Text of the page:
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Not being part of either of the state’s political machines has its pros and cons, she said. The advantage is being able to support the bills of any of his colleagues in the House or to support any candidate, regardless of party affiliation.

“If you’re a Democrat, you can get in trouble,” said Whipps, who caucus with Democrats.

The disadvantages are significant.

Fred Fontaine, candidate for State Representative for Plymouth's 11th District (Brockton) holds pictures symbolizing running as an independent.  Left is a photo of then-presidential candidate Joe Biden and, right, Timothy Cruz (R) Plymouth County Prosecutor, Senator Mike Brady (D) of the 2nd District of Plymouth and Bristol and Sheriff Joseph McDonald (R) County Plymouth.  Photo taken at Perfect Place Function Hall on Wednesday March 23, 2022.

“It’s lonely sometimes,” Whipps said.

But the biggest downside is the money. With no party affiliation, there is no money from the Democratic or Republican campaign contribution pipelines. And you have to buy your own mailing lists and voter data.

“Fundraising is a bit more difficult,” she said.

The Whipps district may be more fertile ground for independents than heavily Democratic Brockton. It represents 12 cities over 340 square miles.

“When you go out here in rural western Massachusetts, it’s not Democrat versus Republican. It’s west versus east, rural versus urban.”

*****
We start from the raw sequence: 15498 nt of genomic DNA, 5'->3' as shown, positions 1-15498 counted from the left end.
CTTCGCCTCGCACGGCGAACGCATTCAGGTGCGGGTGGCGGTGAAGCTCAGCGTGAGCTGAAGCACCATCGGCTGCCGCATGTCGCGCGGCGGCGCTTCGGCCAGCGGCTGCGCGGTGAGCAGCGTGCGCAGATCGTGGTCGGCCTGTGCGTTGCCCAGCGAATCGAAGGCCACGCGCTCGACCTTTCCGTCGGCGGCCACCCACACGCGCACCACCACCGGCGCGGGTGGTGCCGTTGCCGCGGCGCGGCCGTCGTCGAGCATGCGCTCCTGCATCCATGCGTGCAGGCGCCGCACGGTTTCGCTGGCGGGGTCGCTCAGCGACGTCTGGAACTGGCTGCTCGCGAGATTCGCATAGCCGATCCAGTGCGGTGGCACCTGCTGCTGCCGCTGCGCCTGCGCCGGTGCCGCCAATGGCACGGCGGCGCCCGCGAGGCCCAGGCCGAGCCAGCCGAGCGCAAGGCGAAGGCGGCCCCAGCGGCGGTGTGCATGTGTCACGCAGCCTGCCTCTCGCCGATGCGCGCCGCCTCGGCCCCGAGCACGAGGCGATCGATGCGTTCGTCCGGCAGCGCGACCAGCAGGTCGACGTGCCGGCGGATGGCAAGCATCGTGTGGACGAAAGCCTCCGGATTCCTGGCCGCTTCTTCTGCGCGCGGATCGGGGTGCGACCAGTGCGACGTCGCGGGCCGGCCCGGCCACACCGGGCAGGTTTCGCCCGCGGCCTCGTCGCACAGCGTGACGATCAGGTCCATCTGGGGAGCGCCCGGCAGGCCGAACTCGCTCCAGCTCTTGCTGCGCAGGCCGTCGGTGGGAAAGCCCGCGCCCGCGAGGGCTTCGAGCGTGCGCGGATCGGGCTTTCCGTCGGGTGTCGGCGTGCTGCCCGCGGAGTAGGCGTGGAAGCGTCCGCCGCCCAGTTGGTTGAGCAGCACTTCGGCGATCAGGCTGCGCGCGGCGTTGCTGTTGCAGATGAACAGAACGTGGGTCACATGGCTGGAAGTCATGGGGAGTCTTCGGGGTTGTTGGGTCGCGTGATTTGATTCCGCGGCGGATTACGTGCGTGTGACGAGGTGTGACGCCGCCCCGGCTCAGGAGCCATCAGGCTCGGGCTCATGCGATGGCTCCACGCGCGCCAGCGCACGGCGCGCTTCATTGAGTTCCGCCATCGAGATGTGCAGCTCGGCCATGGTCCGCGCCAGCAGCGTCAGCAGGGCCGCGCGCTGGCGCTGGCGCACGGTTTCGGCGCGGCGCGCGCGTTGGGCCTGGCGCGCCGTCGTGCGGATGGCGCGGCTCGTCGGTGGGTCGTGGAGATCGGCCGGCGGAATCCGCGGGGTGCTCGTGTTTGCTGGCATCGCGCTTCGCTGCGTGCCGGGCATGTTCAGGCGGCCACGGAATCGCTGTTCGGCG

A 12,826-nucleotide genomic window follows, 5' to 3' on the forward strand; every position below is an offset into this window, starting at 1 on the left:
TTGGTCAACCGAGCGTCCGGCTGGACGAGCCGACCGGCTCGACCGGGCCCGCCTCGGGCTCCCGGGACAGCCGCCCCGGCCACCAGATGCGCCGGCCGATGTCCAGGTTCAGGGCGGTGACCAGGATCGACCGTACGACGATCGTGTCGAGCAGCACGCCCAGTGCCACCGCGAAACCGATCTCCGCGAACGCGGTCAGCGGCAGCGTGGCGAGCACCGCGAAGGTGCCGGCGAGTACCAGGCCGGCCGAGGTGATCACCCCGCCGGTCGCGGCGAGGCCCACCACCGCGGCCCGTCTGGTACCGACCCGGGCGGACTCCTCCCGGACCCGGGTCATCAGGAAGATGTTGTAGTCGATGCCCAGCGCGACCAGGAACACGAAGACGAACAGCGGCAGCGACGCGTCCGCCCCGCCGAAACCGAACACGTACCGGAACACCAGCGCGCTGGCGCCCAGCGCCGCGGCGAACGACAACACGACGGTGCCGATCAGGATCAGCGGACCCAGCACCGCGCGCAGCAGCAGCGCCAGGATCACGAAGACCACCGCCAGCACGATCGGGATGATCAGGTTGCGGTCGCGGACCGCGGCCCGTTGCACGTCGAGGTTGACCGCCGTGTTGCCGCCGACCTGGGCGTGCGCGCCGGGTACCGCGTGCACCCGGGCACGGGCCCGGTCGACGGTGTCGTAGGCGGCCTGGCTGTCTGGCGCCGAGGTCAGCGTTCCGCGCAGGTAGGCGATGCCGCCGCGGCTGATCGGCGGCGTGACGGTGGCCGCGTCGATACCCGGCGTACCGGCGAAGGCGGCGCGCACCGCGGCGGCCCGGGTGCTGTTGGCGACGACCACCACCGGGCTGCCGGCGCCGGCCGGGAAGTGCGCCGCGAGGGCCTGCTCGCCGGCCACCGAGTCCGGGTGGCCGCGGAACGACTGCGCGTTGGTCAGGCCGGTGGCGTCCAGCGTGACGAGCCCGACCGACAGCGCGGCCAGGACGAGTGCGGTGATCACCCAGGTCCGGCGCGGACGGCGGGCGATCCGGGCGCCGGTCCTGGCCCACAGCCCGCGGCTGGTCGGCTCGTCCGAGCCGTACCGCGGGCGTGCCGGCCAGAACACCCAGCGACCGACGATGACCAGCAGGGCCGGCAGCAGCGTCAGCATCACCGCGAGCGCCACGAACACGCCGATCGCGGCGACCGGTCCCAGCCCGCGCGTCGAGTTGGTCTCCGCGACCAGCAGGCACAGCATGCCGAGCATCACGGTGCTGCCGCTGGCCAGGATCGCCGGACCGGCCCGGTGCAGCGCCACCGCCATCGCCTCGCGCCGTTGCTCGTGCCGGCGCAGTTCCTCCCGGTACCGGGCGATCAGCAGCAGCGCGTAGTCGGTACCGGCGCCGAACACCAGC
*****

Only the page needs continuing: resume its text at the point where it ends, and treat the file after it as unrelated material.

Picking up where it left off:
Whipps said the Democratic establishment did not rule her out. For example, Dems gave him committee assignments despite his unsubscription.

“It hasn’t been the kiss of death, being an independent,” Whipps said.

An uphill battle?

Fontaine will face an uphill battle to win as an unregistered candidate at Brockton, according to Brian Frederick, director of political science at Bridgewater State University.

“Generally speaking, it’s very hard to win as an independent in Massachusetts politics,” Frederick said. “If you’re not listed as a Democrat or a Republican, the system is against you. The odds of coming out on top are very, very slim.”

Frederick has put Fontaine on long odds of winning the general election against the emerging Democrat from the primary. He said both Democratic candidates were strong.

There’s also the issue of how Fontaine would navigate Beacon Hill without belonging to either major party. If the House were more evenly divided, an independent might have more weight. But that’s not the case in the Massachusetts home right now.

Fred Fontaine running for state representative for the 11th district of Plymouth (Brockton) at his restaurant The Perfect Place on Wednesday, March 23, 2022.

“Because the Democrats have no threat to their majority, they would be less likely to appease (an independent),” Frederick said.

And even if Fontaine wins Brockton’s 11th seat in Plymouth, the district’s partisan leanings could tempt Democratic leaders not to play with him.

“They probably feel like the next time a Democrat runs they’ll have a good chance of beating him, so why support him?” said Frederic.

None of the challenges above scare Fontaine. He has close contacts among Democrats and has served as a Democratic delegate on several occasions. He also woos people on both sides of the aisle. Case in point: In his Main Street reception hall, he not only posts pictures of himself with Joe Biden (from when Biden was running for president), but also with local Republicans such as the longtime prosecutor of Plymouth District Timothy Cruz and Plymouth County Sheriff Joe McDonald.